April 10, 2000
Text of Comments, 1982 Shoah Commemoration.
The text below was written well before our son, Daniel Terna, was born. Today Daniel is a pupil in the seventh grade of the Middle School. Daniel’s mother, Rebecca Shiffman, is the daughter of survivors of the Shoah. I, Frederick Terna, Daniel’s father, am a survivor.
These are notes for comments I made as part of the commemoration of Yom Hashoah, April 19, 1982 at Temple Shaaray Tefila, 79th Street at 2nd Avenue, New York City:
Some of you know me as a member of this Congregation. Today, however, I am speaking to you as a survivor. This allows me to fulfill a small part of the promise we made to each other in Auschwitz, in Dachau, and in so many other places, as there are fewer and fewer of us: “If you should live through this, go and tell the world.”
For more than a generation the world did not want to know or to be reminded, and we, the survivors, hurting and isolated, complied, and kept silent.
Today, when we are searching to give substance to that sentence, ‘Six million Jews were murdered’, we are numbed by that number, and so we let the words ‘six million’ stand in place of the unbearable attempt to look at the life and at the death of each individual killed. Even today, 37 years later, I cannot bring myself to find the words to tell about how all those around me died.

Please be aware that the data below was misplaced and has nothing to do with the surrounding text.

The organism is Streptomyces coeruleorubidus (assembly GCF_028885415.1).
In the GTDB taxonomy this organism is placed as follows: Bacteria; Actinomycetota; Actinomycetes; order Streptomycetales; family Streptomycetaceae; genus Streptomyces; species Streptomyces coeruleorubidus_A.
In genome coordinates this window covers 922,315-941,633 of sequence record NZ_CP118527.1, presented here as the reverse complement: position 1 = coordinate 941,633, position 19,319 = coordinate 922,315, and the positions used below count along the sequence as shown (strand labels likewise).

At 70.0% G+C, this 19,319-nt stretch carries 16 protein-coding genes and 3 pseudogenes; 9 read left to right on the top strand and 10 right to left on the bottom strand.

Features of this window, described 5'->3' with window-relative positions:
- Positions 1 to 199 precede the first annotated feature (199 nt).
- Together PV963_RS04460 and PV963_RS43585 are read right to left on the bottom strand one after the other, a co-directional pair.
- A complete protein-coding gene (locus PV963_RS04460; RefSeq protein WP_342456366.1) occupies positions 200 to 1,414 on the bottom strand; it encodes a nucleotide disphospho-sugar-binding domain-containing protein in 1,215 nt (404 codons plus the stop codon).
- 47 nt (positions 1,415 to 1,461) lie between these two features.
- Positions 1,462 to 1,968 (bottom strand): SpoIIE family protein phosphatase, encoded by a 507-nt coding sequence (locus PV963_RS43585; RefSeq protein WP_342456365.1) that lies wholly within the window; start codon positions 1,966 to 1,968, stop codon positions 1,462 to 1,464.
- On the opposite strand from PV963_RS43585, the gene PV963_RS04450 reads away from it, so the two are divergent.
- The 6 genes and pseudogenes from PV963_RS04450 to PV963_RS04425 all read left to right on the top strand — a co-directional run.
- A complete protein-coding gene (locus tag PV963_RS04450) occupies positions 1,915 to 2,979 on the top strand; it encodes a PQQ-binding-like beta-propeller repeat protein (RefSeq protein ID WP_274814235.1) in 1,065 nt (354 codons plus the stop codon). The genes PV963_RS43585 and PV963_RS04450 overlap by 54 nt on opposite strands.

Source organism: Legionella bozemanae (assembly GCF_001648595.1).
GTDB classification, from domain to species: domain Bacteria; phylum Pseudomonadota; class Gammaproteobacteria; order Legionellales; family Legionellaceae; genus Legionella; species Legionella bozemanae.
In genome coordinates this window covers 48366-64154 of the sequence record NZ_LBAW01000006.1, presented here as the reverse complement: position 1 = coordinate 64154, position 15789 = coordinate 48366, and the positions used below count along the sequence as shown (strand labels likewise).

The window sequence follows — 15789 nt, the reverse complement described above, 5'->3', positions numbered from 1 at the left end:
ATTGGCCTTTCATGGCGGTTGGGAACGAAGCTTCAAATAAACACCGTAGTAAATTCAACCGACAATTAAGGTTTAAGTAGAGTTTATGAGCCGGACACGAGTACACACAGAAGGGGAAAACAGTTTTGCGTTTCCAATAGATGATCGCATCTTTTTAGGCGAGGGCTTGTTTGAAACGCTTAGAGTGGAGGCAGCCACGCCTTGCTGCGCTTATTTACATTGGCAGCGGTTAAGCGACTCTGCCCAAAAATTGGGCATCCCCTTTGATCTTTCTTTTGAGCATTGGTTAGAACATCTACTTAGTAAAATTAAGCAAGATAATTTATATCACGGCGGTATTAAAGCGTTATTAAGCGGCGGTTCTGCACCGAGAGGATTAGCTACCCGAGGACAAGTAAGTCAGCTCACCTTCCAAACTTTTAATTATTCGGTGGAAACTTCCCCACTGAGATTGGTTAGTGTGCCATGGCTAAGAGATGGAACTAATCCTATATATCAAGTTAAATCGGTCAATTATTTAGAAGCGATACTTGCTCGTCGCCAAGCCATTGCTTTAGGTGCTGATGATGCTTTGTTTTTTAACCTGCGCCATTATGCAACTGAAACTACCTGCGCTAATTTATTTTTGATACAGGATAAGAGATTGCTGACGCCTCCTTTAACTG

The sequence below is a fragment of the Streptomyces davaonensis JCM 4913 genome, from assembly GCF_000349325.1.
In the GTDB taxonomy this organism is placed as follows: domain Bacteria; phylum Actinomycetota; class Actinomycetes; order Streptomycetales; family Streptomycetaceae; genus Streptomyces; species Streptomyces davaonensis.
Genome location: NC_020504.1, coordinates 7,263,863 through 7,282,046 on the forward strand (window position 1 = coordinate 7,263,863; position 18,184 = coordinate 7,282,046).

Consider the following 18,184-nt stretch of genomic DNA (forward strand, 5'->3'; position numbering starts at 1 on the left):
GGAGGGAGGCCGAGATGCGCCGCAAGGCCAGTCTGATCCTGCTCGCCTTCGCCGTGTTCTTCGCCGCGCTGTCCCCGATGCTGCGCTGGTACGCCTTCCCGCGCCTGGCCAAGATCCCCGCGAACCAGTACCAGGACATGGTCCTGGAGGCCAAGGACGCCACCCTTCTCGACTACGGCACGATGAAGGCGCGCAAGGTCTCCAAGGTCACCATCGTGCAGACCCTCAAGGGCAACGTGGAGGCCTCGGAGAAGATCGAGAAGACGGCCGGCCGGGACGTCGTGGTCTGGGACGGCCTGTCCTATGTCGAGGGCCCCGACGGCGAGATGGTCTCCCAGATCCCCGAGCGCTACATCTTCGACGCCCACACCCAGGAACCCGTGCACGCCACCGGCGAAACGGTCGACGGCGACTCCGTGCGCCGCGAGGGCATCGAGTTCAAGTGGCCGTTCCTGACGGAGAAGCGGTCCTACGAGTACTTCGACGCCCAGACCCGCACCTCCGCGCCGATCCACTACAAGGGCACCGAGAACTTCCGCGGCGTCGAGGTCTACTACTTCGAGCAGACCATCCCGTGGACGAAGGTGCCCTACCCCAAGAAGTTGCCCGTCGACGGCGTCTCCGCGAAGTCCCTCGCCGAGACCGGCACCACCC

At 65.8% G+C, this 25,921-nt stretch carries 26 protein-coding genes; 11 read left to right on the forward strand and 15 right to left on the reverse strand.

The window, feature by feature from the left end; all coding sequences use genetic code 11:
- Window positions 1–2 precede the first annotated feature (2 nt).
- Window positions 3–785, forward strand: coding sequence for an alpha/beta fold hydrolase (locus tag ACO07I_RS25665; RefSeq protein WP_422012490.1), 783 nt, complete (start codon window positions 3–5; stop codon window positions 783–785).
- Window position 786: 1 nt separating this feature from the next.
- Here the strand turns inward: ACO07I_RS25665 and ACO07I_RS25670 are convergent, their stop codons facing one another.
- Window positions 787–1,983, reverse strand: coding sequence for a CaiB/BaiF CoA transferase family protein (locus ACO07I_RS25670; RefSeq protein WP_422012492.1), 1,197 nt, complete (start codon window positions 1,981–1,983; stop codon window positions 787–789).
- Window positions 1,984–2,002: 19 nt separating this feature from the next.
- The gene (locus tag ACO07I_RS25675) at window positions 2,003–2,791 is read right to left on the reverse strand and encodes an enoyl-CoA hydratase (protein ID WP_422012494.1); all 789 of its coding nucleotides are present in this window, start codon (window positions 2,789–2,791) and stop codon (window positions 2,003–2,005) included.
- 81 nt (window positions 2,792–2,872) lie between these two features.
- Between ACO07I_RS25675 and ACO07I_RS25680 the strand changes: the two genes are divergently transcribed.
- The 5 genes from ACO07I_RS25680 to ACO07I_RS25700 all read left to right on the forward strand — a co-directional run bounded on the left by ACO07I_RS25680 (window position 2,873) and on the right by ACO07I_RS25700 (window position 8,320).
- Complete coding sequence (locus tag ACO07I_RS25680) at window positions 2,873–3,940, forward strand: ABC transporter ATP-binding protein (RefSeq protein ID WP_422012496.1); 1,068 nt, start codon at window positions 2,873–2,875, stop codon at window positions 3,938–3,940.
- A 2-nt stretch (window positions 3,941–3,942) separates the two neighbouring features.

Rather than talk about ‘Six Million’ I would rather remember particular individuals. I will
tell you about two people who were part of the Jewish community of Prague, the city in which I grew up: Jenny Taussig, my grandmother, and Erwin Boehm, a friend.
In 1942 Jenny Taussig was put to death in a gas chamber in Treblinka. I’m aware of the horrors imposed upon her during the last two years of her life, but when I think of her I remember her for her kindness and love, the authority of her wisdom, and the details of her daily life. She knew by heart all the telephone numbers of her sisterhood, and those of many friends. She gently guided my brother and me to the love of chamber music and opera. She told me stories about her own grandmother who was born in the 1830’s.